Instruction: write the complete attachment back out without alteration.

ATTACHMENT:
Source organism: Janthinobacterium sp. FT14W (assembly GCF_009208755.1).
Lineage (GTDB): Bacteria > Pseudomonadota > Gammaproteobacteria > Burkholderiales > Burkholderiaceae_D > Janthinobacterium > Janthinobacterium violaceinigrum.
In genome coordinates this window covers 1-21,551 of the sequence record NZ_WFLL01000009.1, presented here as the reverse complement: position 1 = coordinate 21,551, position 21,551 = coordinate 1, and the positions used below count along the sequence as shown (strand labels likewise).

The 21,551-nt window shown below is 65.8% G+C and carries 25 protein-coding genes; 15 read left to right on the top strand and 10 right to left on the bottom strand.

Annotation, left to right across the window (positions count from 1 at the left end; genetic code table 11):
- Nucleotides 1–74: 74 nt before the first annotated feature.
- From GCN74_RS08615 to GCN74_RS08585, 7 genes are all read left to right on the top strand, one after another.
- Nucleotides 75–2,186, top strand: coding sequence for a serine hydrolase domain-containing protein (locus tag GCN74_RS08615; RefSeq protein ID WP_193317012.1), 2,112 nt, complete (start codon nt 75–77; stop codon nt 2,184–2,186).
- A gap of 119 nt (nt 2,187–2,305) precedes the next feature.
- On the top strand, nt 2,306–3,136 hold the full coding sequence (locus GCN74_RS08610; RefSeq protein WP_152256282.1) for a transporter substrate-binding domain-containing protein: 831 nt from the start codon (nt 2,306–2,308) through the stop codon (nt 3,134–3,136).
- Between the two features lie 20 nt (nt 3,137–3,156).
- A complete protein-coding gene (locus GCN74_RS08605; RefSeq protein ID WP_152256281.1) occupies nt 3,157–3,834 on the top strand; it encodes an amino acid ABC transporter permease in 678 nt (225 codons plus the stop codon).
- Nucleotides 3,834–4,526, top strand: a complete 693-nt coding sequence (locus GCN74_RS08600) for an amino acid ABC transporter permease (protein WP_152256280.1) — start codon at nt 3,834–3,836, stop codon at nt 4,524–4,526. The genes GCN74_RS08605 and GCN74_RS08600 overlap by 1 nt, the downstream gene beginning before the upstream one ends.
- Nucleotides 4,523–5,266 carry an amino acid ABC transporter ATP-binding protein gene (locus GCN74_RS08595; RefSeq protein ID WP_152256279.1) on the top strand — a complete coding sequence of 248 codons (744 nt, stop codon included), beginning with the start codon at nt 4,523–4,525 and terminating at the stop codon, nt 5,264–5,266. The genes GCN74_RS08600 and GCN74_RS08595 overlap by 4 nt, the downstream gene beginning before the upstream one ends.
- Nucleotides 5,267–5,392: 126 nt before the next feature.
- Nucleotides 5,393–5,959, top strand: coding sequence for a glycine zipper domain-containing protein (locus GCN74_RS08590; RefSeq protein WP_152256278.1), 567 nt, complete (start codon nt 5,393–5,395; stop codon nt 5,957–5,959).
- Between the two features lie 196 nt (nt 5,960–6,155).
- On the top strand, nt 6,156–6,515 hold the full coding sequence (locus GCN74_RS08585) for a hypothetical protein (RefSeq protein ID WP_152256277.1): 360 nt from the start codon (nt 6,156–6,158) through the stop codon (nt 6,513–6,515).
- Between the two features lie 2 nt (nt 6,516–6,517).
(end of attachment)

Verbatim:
Source organism: Janthinobacterium sp. FT14W (assembly GCF_009208755.1).
Lineage (GTDB): Bacteria > Pseudomonadota > Gammaproteobacteria > Burkholderiales > Burkholderiaceae_D > Janthinobacterium > Janthinobacterium violaceinigrum.
In genome coordinates this window covers 1-21,551 of the sequence record NZ_WFLL01000009.1, presented here as the reverse complement: position 1 = coordinate 21,551, position 21,551 = coordinate 1, and the positions used below count along the sequence as shown (strand labels likewise).

The 21,551-nt window shown below is 65.8% G+C and carries 25 protein-coding genes; 15 read left to right on the top strand and 10 right to left on the bottom strand.

Annotation, left to right across the window (positions count from 1 at the left end; genetic code table 11):
- Nucleotides 1–74: 74 nt before the first annotated feature.
- From GCN74_RS08615 to GCN74_RS08585, 7 genes are all read left to right on the top strand, one after another.
- Nucleotides 75–2,186, top strand: coding sequence for a serine hydrolase domain-containing protein (locus tag GCN74_RS08615; RefSeq protein ID WP_193317012.1), 2,112 nt, complete (start codon nt 75–77; stop codon nt 2,184–2,186).
- A gap of 119 nt (nt 2,187–2,305) precedes the next feature.
- On the top strand, nt 2,306–3,136 hold the full coding sequence (locus GCN74_RS08610; RefSeq protein WP_152256282.1) for a transporter substrate-binding domain-containing protein: 831 nt from the start codon (nt 2,306–2,308) through the stop codon (nt 3,134–3,136).
- Between the two features lie 20 nt (nt 3,137–3,156).
- A complete protein-coding gene (locus GCN74_RS08605; RefSeq protein ID WP_152256281.1) occupies nt 3,157–3,834 on the top strand; it encodes an amino acid ABC transporter permease in 678 nt (225 codons plus the stop codon).
- Nucleotides 3,834–4,526, top strand: a complete 693-nt coding sequence (locus GCN74_RS08600) for an amino acid ABC transporter permease (protein WP_152256280.1) — start codon at nt 3,834–3,836, stop codon at nt 4,524–4,526. The genes GCN74_RS08605 and GCN74_RS08600 overlap by 1 nt, the downstream gene beginning before the upstream one ends.
- Nucleotides 4,523–5,266 carry an amino acid ABC transporter ATP-binding protein gene (locus GCN74_RS08595; RefSeq protein ID WP_152256279.1) on the top strand — a complete coding sequence of 248 codons (744 nt, stop codon included), beginning with the start codon at nt 4,523–4,525 and terminating at the stop codon, nt 5,264–5,266. The genes GCN74_RS08600 and GCN74_RS08595 overlap by 4 nt, the downstream gene beginning before the upstream one ends.
- Nucleotides 5,267–5,392: 126 nt before the next feature.
- Nucleotides 5,393–5,959, top strand: coding sequence for a glycine zipper domain-containing protein (locus GCN74_RS08590; RefSeq protein WP_152256278.1), 567 nt, complete (start codon nt 5,393–5,395; stop codon nt 5,957–5,959).
- Between the two features lie 196 nt (nt 5,960–6,155).
- On the top strand, nt 6,156–6,515 hold the full coding sequence (locus GCN74_RS08585) for a hypothetical protein (RefSeq protein ID WP_152256277.1): 360 nt from the start codon (nt 6,156–6,158) through the stop codon (nt 6,513–6,515).
- Between the two features lie 2 nt (nt 6,516–6,517).